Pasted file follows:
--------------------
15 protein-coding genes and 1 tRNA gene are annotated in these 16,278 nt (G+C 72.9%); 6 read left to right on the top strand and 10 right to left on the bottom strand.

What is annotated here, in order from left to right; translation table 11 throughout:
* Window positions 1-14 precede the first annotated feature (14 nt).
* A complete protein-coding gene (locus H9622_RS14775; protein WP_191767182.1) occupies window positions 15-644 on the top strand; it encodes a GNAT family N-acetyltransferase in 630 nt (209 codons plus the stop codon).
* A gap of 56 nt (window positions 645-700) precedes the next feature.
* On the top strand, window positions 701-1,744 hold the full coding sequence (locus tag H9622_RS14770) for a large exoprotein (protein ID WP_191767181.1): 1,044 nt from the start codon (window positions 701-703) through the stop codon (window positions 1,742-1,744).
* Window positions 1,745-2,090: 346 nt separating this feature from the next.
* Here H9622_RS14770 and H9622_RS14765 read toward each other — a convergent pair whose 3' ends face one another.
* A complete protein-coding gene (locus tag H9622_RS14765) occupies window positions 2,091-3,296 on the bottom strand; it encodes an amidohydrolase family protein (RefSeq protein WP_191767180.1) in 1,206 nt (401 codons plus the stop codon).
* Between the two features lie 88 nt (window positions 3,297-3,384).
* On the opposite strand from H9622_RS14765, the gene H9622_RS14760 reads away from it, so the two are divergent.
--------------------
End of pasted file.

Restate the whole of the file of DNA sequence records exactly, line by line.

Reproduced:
15 protein-coding genes and 1 tRNA gene are annotated in these 16,278 nt (G+C 72.9%); 6 read left to right on the top strand and 10 right to left on the bottom strand.

What is annotated here, in order from left to right; translation table 11 throughout:
* Window positions 1-14 precede the first annotated feature (14 nt).
* A complete protein-coding gene (locus H9622_RS14775; protein WP_191767182.1) occupies window positions 15-644 on the top strand; it encodes a GNAT family N-acetyltransferase in 630 nt (209 codons plus the stop codon).
* A gap of 56 nt (window positions 645-700) precedes the next feature.
* On the top strand, window positions 701-1,744 hold the full coding sequence (locus tag H9622_RS14770) for a large exoprotein (protein ID WP_191767181.1): 1,044 nt from the start codon (window positions 701-703) through the stop codon (window positions 1,742-1,744).
* Window positions 1,745-2,090: 346 nt separating this feature from the next.
* Here H9622_RS14770 and H9622_RS14765 read toward each other — a convergent pair whose 3' ends face one another.
* A complete protein-coding gene (locus tag H9622_RS14765) occupies window positions 2,091-3,296 on the bottom strand; it encodes an amidohydrolase family protein (RefSeq protein WP_191767180.1) in 1,206 nt (401 codons plus the stop codon).
* Between the two features lie 88 nt (window positions 3,297-3,384).
* On the opposite strand from H9622_RS14765, the gene H9622_RS14760 reads away from it, so the two are divergent.